Yemen: Airstrikes Kill 8 Women and a Child During Funeral Party, Houthis report

Yemen airstrikes
A Yemeni inspects damaged houses following reported Saudi-led coalition airstrikes in Khamis Bani Saad district in Al-Mahwit governorate, Yemen, on October 27, 2016. More than 10,000 people have been killed in the conflict, which broke out in 2015. STRINGER/AFP/Getty

Iranian-backed rebels in Yemen said Thursday that an overnight airstrike has killed eight women and a child at a funeral reception near the capital, Sanaa.

A spokesman for the Houthi rebels, Abdel-Rahman al-Ahnomi, said that there was a second airstrike that hit emergency responders in Arhab, which lies southwest of Sanaa, the BBC reported.

The Houthis have taken control of swathes of the country since 2015, when they forced Yemeni President Abd-Rabbu Mansour Hadi into exile. A coalition led by Saudi Arabia launched a campaign of airstrikes in March 2015 against the Houthis. At least 10,000 people have been killed in the conflict.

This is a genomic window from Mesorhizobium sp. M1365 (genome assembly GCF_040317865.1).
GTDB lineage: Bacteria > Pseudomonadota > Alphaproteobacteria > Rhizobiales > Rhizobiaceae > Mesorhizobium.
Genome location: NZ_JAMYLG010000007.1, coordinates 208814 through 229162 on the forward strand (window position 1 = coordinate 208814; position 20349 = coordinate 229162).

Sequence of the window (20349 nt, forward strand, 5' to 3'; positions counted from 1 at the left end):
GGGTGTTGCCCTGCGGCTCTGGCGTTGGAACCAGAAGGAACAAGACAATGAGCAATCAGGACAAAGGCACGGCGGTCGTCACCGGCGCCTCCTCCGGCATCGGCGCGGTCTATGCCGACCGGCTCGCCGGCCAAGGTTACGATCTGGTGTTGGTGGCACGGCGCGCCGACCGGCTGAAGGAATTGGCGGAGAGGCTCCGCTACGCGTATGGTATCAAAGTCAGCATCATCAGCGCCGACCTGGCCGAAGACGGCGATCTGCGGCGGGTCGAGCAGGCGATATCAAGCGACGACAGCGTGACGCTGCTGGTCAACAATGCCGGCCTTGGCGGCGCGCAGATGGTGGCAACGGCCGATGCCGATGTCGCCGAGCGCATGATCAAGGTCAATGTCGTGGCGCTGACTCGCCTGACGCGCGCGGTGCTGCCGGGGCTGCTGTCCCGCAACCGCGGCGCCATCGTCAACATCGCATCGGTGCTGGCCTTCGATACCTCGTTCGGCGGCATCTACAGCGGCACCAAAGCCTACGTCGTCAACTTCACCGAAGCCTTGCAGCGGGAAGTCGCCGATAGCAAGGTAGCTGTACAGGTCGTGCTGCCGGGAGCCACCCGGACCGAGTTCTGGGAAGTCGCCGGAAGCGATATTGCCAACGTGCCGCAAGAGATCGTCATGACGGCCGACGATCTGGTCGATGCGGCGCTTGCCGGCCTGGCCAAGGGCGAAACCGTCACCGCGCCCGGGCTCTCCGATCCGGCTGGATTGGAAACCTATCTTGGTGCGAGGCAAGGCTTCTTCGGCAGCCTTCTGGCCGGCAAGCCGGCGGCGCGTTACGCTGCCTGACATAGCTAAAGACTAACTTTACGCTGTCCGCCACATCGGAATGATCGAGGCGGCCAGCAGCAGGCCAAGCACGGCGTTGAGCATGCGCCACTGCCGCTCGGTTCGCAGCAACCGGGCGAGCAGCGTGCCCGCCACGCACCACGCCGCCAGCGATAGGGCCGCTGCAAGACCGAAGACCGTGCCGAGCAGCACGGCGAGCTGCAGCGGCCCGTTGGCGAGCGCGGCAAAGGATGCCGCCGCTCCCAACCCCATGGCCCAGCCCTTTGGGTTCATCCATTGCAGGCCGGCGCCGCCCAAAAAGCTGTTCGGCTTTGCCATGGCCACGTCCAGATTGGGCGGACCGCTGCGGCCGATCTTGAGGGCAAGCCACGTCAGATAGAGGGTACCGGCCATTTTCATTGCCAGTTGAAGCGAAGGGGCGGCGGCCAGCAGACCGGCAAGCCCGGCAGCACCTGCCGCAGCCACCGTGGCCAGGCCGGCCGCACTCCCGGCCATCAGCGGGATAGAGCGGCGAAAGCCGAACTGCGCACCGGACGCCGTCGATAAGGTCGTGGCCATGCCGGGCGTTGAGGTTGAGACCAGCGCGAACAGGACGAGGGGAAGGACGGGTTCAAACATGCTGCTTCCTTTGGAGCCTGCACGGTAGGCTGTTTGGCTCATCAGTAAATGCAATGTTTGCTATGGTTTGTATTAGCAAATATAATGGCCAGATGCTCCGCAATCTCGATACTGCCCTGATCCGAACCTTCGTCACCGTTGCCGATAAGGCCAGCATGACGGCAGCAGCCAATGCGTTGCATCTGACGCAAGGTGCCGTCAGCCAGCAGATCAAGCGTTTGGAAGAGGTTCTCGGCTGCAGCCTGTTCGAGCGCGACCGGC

The rebels said that the Saudi-led coalition was to blame for the strikes. The coalition has not yet publicly commented. The Houthi spokesman Ahnomi said that dozens of people were also wounded in the airstrikes.

The reports have not yet been independently confirmed and conflicting information often comes out of the Yemen war.

The conflict has created a massive humanitarian crisis in Yemen, one of the world's poorest countries. Some 3.3 million people, including 2.2 million children, are suffering from acute malnutrition according to UNICEF. The agency is seeking to raise $236.5 million to address the crisis in 2017.

The chaos has also allowed militant groups, including al-Qaeda in the Arabian Peninsula (AQAP) and the Islamic State militant group (ISIS), to proliferate.

In the first foreign military action authorized under U.S. President Donald Trump, a team of U.S. commandos conducted a raid against alleged AQAP militants in Yemen's al-Bayda province in January. The raid left numerous civilians and a U.S. soldier dead, as well as militants.